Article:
ISTE 2013

I only had one day at ISTE this year, but it was still fantastic.  There is always more to learn than I can absorb.  So, I'm just going to hit a few highlights.

1. My Own Poster Session at ISTE

First, has to be the privilege of presenting my poster session on Web 2.0 tools I used last year to create the quest-based learning program in the library.  I met so many great librarians who shared my enthusiasm for making the library a central place for learning.   We learned from each other with many of them giving me great ideas to improve my process, too.  I hope to hear from them throughout next year (and beyond) as we all continue to help students aim high and own their learning. 
2.  Gaming and Coding

Last year at ISTE, I learned about the Beebot.  My wonderful principal purchased four and we were off to a basic introduction to programming.  Gaming/programming/ coding remain at the top of my personal learning goals for next year; and I want to incorporate them into the library badge levels.  Some good possibilities I learned about at ISTE included:  Kodu Game Lab - This Microsoft based program works on PCs (free) and xBox ($5) and comes with free lessons plans to help teachers instruct students. Kandise Salerno of the University of Alberta has put together a companion Video Games Creation site with some great resources, including assessment tools, to help make implementation even easier.

CoderDojo - Volunteer-led clubs for teaching kids as young as 8 how to program, including building Web sites, apps, games, and more.  The students presenting at this poster session were teens, but assured me that my 3-5th graders could easily join the movement.  Huntsville is lucky enough to have one of only 50 CoderDojos already established, so I don't have to try to do this on my own.  I've signed my 4th grader up for the next meeting, July 13.  If you are in the Huntsville area, you should come, too!

3.  Build Your Own App

AppShed - A free point, click & drag program for building your own app.  To be honest, there are several of these that I am reviewing.  I don't know enough about app development to know which one will work best for our needs.  That said, the developers at AppShed definitely have teachers in mind with their product and their Appshed Academy (not free).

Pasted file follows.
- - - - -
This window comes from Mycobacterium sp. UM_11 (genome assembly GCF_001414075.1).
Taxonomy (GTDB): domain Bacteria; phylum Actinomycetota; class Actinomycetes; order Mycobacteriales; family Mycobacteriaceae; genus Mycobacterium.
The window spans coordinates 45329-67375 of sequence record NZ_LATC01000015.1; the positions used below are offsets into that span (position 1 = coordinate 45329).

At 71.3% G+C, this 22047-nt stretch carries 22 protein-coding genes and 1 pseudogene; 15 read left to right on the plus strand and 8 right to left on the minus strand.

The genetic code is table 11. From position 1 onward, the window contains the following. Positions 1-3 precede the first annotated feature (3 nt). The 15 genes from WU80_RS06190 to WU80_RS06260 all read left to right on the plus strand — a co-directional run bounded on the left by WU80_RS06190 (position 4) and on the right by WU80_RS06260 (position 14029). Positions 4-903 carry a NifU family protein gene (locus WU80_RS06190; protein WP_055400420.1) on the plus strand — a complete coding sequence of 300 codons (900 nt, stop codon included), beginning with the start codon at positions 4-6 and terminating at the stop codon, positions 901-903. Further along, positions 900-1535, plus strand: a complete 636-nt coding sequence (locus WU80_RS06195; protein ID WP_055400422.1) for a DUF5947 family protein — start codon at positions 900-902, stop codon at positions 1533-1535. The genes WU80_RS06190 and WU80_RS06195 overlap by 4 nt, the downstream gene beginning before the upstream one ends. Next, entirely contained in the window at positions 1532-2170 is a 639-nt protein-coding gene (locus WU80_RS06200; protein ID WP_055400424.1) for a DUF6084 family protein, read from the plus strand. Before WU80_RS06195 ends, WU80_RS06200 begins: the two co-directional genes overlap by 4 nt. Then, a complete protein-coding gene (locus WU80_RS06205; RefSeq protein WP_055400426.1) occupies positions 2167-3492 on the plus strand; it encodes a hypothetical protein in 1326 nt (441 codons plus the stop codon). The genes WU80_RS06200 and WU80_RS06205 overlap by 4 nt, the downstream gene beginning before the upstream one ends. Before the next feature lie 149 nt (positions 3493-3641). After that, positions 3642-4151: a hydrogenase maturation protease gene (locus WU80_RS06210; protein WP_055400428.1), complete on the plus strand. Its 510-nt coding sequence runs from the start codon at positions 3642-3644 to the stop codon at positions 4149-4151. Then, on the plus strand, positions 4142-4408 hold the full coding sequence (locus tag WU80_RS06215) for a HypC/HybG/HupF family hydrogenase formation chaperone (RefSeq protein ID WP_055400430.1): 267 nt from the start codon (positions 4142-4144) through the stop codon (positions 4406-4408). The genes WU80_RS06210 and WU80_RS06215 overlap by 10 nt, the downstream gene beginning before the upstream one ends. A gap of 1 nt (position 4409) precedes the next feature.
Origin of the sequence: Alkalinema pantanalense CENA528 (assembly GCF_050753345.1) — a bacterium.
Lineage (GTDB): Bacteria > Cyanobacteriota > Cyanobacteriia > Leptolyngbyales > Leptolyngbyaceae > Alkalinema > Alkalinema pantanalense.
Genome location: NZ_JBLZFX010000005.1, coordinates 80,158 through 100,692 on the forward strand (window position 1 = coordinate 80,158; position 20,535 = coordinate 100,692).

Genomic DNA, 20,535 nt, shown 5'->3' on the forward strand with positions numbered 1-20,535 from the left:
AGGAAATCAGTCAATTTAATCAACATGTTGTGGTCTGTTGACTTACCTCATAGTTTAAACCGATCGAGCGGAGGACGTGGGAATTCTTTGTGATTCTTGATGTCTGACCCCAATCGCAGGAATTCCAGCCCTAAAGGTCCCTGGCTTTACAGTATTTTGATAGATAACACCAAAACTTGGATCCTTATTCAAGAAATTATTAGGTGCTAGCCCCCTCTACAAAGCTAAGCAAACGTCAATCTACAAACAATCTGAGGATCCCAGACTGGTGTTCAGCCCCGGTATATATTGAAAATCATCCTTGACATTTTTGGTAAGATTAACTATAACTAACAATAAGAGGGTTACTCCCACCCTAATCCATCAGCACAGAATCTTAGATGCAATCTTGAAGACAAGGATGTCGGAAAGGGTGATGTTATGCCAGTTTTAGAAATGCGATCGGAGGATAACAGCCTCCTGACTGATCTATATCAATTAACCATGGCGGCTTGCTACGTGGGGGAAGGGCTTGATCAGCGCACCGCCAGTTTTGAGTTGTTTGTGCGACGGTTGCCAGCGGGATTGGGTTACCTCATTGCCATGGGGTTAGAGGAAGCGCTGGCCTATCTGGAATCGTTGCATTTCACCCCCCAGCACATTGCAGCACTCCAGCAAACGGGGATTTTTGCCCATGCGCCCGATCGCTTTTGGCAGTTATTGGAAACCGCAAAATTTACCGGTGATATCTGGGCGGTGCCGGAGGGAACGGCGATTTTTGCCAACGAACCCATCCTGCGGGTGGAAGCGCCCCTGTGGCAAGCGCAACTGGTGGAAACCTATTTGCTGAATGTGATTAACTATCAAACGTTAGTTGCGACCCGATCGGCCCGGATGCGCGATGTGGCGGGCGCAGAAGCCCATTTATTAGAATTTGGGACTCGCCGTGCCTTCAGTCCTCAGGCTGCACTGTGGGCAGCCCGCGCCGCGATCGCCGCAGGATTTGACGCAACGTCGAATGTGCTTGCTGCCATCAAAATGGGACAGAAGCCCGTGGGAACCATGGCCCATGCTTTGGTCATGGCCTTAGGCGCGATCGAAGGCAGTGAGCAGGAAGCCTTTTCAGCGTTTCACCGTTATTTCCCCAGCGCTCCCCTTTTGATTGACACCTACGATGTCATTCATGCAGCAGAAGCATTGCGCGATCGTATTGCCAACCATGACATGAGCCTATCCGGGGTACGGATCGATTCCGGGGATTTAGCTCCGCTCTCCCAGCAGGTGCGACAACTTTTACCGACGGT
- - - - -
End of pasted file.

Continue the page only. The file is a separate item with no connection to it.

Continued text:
4.  Robotics

Robotics is another big goal of mine for WGS students.  Kids love to play with them, so it's the best time to get them interested in building their own.  My wonderful principal, Ms. Maness, also bought the library several LEGO kits, including the WeDo and Mindstorms sets, before she retired at the end of the year.  There is a rising 2nd grader at WGS who is ready to teach us all about LEGOs and robotics.  But, we can't rely on him alone.  An engineer-dad put together the site with instructions and projects to make with just one Mindstorm set.  I'm so glad I asked the right person at ISTE to find out about this site!

Hummingbird Robotics is another great discovery in the start-ups section of the EXPO.  Using arts and crafts materials and their robotics kit, students can create any kind of robotic animatronic they can imagine.  The excitement at this booth must be recreated in the school library.  In fact, this product discovery goes along with my 5th ISTE takeaway on maker spaces, but since it is mostly robotics, I'm leaving it here.  One kit is $200, so I'll have to be creative myself in finding the funding for it. 

5.  Maker Space I've been following the maker movement for a few years.  If we ever want to purchase a 3D printer, we need to show the ability to create something with it first.  I learned about Shapeways 3D printing company last year.  They have the printer; you send the design; they cost it out to you for printing.  This could be a really great fundraiser for the school.  Maybe this year...  
How did I miss Maker Camp by Google?  It's been around for a few years and maybe I just didn't explore it because it is intended for teens. This year, I'm going to follow along anyway and see if there are any projects I can adapt for the library maker space.  It's 38 days with 30 projects and field trips - all free, all online! 
6.  Free Surface RT for the Library!
Microsoft gave away 10,000 Surface RTs to ISTE attendees.  Thank you, Microsoft!  Really, this should be higher on my list.  I love free stuff; and this is an incredibly generous gift to my school. I'm still getting used to it, but cannot wait to share it with my library students.  It will make a fantastic addition to my new digital diner (thank you, Lowe's Toolbox for Education!).  Wouldn't it be great for them to compare and contrast the Surface and iPad?  I've already started the comparison with my 4th grader.


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